Book Review: Remembered by Yvonne Battle-Felton


The Women’s Prize for Fiction 2019 announced their longlist on March 4, 2019.  Among the 16 books on the longlist I came across a debut novel called Remembered by an African-American author called Yvonne Battle-Felton.  As soon as I saw it, I knew I had to read it.

Remembered is the story of slaves. It is the story of being free too.  At the beginning of the novel, Spring is summoned to the hospital because her son Edward was severely hurt and maybe the originator of crashing a streetcar into a department store, waving a gun around, determined to kill everybody in his path.  Spring is a worried mother who believes her son is being framed or mixed up in labour union dispute.   She doesn’t really care which it is.  She just wants her dying son Edward to live and eventually get better and come home with her.

Ain’t got no time for none of your tantrums, Tempe.  If you ain’t here to help, go!

I’m taking him home.

It ain’t time.  Take me instead.

You?  She spits the word like I’m not even good enough to be dead with her. Always second.

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This is the beginning of the story of Spring and Tempe.  The story that has been left untold since Spring’s emancipation from slavery and her arrival to freedom.  Spring will tell the story to her comatose son, with her ghostly sister Tempe, by her side.  Why? She tells him because he needs to know.  She’s avoided telling him everything until now mostly urged by Tempe. 

Most of what I’m about to tell you ain’t in no history book, no newspaper article, no encyclopedia.  There’s a whole heap of stories don’t ever get told.  What I know comes straight from my sister’s lips to my heart and to the book. (36)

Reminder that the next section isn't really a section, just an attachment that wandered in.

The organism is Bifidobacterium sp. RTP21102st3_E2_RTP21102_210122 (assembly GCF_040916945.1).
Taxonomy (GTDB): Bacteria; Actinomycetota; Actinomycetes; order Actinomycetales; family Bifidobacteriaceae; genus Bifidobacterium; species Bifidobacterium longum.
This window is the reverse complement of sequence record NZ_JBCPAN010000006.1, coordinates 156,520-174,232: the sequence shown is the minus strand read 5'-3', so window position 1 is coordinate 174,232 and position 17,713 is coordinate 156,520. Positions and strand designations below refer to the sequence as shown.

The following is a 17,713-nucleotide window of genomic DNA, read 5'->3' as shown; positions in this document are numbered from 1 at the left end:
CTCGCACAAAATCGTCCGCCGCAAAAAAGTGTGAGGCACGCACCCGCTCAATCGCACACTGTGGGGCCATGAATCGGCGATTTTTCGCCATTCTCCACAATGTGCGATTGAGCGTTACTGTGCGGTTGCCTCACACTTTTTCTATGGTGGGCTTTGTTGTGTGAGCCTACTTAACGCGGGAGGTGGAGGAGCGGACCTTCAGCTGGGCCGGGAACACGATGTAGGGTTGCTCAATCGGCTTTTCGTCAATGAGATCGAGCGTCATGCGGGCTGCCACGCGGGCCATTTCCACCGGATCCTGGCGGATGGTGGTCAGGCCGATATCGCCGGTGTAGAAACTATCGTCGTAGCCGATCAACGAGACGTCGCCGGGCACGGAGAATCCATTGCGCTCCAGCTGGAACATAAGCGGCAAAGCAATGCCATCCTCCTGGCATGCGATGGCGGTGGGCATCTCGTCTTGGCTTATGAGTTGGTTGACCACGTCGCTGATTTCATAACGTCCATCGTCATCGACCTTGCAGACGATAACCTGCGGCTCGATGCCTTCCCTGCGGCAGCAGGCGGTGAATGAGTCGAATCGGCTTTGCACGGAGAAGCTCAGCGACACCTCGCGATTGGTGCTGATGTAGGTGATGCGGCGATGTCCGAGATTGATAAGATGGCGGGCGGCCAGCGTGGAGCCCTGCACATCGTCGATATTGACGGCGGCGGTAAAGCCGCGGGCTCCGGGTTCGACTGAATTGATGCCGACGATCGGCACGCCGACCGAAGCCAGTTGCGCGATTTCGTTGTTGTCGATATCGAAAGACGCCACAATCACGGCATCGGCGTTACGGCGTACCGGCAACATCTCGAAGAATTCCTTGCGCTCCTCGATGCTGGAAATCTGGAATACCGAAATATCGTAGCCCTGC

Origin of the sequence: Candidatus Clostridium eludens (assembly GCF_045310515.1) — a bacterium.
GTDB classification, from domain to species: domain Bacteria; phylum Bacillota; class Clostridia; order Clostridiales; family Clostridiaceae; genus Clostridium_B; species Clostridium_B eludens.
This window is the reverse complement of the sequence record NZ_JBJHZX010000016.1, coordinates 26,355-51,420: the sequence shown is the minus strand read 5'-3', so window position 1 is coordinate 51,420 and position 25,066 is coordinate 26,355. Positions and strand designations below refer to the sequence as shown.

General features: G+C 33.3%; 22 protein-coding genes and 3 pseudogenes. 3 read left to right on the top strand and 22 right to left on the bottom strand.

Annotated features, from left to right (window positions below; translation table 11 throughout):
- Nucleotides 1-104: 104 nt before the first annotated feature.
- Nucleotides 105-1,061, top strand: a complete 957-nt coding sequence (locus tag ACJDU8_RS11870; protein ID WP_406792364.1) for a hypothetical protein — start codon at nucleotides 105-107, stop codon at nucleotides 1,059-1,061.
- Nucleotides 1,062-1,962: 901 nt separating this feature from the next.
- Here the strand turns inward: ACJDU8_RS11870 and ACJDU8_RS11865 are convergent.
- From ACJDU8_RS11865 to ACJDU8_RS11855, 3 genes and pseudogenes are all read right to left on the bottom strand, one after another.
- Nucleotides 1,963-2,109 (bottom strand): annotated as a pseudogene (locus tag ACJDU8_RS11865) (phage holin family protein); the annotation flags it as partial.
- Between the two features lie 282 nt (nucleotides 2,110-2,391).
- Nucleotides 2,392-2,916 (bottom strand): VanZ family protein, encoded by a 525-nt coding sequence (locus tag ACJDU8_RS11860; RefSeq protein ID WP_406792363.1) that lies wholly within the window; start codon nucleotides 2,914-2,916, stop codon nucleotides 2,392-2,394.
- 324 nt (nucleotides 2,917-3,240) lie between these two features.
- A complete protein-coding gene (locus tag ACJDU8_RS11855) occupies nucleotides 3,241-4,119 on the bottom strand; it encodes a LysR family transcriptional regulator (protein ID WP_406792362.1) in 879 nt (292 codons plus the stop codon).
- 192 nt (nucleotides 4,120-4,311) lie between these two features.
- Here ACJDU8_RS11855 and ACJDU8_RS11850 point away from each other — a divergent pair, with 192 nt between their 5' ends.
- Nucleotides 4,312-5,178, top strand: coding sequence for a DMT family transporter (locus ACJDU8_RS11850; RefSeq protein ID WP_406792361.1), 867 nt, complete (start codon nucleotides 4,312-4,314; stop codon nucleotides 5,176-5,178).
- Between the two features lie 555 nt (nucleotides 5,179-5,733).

Remembered spans from 1843 to 1910.  Cleverly, chapters open with a newspaper clipping that comes from the family book.  These newspaper articles set the time and place in the story to historical context.  Battle-Felton gives us just enough through these glimpses of life for blacks in these newspaper clippings, while developing the story of these two sisters.  Moreover, the varied themes range from family, love, motherhood, identity, and most importantly freedom.  Battle-Felton’s writing is powerful, but not only it is important and merciful.

This is not just a story of slavery because Battle-Felton did an excellent job of centralizing the story primarily around the black characters. We are concerned about them only.  Remembered will anger you, and break your heart but most of all its beautiful prose will stick with you long after you’ve finished the book.  I highly recommend reading one of the hidden gems from the Women’s Prize longlist that I hope won’t go unnoticed.

Yvonne Battle-Felton was born in Pennsylvania and raised in New Jersey.  She lived 20 years in Maryland.  She currently lives in the United Kingdom where she teaches creative writing and creative industries at Sheffield Hallam University.  She was shortlisted for the Sunderland University Waterstones SunStory Award as well as winning the Northern Writer’s Fiction Award in 2017 for Remembered.


By: Deidre Borie

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